“We’ve de­vel­oped symp­to­matic treat­ments,” Blue­Rock de­vel­op­ment VP Mike Scott told End­points.  “But with this re­gen­er­a­tive med­i­cine ap­proach, you’re talk­ing about re­vers­ing lost func­tion. It’s trans­for­ma­tive. It has the po­ten­tial to be a func­tion­al cure.”

As­pen en­ters with one of the most fa­mous names in stem cell re­search. Lor­ing did her PhD on stem cells be­fore most Amer­i­cans had heard of them and was dubbed by the late sci­ence jour­nal­ist Bradley Fikes, “a stem cell evan­ge­list” for her work over the en­su­ing decades. In 2001, she de­vel­oped 9 of the em­bry­on­ic cell lines George W. Bush ap­proved for re­search. 

“She’s one of the god­moth­ers of stem cell ther­a­py,” Scott said. 

Ear­ly promis­es

Lor­ing’s first at­tempt at ap­ply­ing her cell work in biotech came at Hana Bi­o­log­ics in 1987, where she tried to graft dopamine neu­rons in­to rats en­gi­neered with Parkin­son’s. Parkin­son’s symp­toms are caused by these dopamine neu­rons de­cay­ing — which af­fect not on­ly plea­sure, but al­so move­ment and body con­trol — and it had been the­o­rized that a trans­plant could curb or even re­verse the dis­ease. The long­stand­ing car­bidopa lev­odopal, or “L-dopa,” treat­ments sup­ple­ment the lost dopamine but can vary in their ef­fec­tive­ness and don’t re­verse the dam­age.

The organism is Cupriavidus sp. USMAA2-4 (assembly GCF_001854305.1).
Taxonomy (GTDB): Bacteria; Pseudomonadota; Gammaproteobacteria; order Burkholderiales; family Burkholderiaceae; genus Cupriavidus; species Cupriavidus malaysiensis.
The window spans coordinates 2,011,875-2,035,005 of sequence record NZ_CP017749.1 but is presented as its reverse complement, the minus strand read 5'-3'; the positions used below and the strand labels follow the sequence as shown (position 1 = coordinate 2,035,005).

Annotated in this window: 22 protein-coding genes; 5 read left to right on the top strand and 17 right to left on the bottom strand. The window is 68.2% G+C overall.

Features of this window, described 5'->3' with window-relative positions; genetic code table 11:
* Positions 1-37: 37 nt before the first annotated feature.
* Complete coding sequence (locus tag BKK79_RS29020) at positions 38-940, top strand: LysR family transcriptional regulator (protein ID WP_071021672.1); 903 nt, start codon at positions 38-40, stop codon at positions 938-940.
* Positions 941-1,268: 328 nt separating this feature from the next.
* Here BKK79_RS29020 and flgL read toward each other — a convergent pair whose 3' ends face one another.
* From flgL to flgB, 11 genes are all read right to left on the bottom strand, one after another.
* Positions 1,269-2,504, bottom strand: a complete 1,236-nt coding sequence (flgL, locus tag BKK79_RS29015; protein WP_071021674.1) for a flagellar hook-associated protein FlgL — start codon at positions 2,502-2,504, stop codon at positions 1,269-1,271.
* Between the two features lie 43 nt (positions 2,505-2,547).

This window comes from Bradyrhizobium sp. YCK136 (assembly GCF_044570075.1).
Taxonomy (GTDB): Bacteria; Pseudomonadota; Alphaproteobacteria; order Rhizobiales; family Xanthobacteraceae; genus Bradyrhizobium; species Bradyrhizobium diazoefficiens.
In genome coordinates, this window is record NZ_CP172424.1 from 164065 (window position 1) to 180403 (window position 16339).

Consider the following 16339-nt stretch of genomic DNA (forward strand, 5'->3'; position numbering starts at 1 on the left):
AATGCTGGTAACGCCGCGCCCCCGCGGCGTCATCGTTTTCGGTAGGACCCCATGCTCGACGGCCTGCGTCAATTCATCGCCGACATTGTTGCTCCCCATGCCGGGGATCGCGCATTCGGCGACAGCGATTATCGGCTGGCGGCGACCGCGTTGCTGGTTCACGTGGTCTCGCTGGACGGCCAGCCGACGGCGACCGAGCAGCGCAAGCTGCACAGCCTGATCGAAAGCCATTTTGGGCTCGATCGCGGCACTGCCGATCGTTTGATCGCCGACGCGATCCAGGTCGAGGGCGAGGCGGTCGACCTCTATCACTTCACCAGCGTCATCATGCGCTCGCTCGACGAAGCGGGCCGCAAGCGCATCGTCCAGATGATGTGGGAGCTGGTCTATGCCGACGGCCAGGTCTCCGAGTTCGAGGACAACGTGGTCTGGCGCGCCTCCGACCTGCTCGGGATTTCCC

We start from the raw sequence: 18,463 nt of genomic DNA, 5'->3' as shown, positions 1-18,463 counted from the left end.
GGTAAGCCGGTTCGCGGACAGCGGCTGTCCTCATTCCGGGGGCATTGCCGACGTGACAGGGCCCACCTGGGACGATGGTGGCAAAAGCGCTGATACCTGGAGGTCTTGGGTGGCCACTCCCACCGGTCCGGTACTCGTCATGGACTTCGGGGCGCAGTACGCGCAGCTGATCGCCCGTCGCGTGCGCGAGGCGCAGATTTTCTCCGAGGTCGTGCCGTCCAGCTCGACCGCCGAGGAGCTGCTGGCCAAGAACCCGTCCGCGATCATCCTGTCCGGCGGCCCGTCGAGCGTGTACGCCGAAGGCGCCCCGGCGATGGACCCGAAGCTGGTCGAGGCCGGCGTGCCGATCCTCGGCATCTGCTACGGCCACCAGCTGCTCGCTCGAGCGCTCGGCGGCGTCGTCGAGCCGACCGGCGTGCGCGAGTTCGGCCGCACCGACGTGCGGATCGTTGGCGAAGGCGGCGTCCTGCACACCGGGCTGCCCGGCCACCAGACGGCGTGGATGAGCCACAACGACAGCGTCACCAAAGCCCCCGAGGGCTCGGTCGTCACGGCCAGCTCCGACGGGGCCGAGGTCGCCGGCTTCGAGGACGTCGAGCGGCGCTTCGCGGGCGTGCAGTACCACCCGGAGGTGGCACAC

“There’s no turn­ing back,” Lor­ing said. “The on­ly way to turn back the clock is to re­place those neu­rons.”

The ex­per­i­ment proved promis­ing, but the com­pa­ny failed. Lor­ing pub­lished a pa­per and moved on­to Gen­Pham and Alzheimer’s mice.